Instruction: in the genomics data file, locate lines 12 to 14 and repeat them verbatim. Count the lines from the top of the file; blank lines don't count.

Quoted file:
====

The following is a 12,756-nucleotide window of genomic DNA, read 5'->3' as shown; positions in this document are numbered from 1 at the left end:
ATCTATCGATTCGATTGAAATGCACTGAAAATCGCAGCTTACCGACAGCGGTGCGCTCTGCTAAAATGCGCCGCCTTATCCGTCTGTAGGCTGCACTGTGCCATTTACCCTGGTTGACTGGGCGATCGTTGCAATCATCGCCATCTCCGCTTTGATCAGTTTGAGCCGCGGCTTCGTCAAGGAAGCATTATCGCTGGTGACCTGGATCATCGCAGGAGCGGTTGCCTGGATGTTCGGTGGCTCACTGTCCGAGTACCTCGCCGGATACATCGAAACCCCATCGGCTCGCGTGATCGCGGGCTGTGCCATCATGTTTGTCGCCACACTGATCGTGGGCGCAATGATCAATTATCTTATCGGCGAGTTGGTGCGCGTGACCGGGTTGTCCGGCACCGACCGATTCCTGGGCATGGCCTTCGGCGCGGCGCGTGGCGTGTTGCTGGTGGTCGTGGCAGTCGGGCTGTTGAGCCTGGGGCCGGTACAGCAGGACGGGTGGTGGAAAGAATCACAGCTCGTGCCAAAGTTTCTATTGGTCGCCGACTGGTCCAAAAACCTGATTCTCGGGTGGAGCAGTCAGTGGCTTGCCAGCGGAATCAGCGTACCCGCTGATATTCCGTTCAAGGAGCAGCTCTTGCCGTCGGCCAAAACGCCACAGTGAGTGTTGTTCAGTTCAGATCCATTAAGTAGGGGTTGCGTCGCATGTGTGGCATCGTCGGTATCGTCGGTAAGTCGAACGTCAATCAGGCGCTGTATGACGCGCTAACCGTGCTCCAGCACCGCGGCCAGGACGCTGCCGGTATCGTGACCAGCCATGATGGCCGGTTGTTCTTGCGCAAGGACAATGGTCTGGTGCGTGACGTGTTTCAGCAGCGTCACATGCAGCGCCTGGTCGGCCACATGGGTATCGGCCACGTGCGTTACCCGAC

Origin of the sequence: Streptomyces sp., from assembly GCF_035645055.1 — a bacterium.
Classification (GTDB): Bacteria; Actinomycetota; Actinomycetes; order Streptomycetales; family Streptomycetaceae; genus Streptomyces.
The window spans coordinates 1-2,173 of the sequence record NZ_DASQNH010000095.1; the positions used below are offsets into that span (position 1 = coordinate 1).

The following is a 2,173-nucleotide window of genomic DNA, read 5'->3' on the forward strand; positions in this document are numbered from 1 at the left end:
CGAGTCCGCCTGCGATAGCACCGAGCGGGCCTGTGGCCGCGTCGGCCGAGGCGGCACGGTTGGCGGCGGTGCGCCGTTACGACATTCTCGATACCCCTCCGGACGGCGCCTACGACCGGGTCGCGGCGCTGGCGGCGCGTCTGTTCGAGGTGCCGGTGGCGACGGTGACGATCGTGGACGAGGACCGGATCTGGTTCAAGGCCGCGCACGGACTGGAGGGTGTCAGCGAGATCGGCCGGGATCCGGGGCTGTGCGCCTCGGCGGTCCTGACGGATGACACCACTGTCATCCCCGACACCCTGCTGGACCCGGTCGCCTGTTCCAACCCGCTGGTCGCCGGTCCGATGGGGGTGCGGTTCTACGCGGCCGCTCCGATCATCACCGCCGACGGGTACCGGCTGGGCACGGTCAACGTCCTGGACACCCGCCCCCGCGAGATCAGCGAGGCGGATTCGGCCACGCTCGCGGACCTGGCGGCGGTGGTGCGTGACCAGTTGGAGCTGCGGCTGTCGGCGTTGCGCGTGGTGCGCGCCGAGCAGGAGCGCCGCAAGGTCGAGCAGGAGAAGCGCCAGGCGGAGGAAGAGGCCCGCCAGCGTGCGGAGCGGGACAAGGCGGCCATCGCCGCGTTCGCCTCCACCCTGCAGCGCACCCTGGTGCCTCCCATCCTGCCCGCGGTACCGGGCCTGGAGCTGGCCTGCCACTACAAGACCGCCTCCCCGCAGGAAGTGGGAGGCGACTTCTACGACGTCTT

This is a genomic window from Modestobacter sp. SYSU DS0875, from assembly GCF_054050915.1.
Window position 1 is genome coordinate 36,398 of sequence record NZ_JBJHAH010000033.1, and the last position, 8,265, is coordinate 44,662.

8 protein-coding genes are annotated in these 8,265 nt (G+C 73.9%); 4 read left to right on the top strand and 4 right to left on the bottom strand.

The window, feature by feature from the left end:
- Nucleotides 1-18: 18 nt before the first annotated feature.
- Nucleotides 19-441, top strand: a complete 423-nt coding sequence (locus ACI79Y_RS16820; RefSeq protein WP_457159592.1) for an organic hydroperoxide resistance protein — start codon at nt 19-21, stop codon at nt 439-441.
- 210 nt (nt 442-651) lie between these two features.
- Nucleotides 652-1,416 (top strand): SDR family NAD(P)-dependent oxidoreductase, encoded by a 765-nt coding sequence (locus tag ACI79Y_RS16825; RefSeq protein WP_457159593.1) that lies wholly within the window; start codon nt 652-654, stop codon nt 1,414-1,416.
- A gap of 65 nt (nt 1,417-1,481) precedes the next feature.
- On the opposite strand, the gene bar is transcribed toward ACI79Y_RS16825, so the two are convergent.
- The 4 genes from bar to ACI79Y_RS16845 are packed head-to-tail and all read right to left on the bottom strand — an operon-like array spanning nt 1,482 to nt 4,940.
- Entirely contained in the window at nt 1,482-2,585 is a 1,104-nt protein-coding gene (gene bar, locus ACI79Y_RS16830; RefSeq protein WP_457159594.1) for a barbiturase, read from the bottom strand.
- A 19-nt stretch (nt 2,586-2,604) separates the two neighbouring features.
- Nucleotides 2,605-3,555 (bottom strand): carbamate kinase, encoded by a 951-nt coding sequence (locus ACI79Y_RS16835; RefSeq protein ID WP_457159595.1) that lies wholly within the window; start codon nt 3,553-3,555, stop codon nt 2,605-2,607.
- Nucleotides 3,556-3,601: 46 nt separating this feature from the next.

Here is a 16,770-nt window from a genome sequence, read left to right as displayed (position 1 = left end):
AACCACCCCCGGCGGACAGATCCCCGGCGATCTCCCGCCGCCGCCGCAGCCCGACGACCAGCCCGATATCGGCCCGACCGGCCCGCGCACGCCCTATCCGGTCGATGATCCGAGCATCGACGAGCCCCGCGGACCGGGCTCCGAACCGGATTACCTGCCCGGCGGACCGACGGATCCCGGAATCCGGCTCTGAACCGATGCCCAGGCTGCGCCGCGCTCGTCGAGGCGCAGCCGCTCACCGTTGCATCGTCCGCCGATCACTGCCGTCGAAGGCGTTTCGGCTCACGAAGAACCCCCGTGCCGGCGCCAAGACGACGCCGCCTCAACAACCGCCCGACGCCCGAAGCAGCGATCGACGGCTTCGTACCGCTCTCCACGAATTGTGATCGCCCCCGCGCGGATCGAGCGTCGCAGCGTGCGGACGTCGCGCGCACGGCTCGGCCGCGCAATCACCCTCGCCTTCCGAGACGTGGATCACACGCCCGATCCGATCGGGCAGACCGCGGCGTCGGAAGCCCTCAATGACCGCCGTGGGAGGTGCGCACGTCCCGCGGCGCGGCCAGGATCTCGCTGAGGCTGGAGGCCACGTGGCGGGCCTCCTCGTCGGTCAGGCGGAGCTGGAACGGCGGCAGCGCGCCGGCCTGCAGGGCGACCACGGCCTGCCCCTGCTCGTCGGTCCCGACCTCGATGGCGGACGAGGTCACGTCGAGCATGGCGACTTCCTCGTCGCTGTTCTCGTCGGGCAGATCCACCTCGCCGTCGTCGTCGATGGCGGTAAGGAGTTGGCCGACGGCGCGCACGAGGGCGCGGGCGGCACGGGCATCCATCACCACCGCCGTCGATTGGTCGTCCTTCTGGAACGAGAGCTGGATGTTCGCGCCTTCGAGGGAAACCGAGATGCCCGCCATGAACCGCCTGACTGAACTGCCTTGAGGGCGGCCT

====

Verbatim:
- Nucleotides 1-18: 18 nt before the first annotated feature.
- Nucleotides 19-441, top strand: a complete 423-nt coding sequence (locus ACI79Y_RS16820; RefSeq protein WP_457159592.1) for an organic hydroperoxide resistance protein — start codon at nt 19-21, stop codon at nt 439-441.
- 210 nt (nt 442-651) lie between these two features.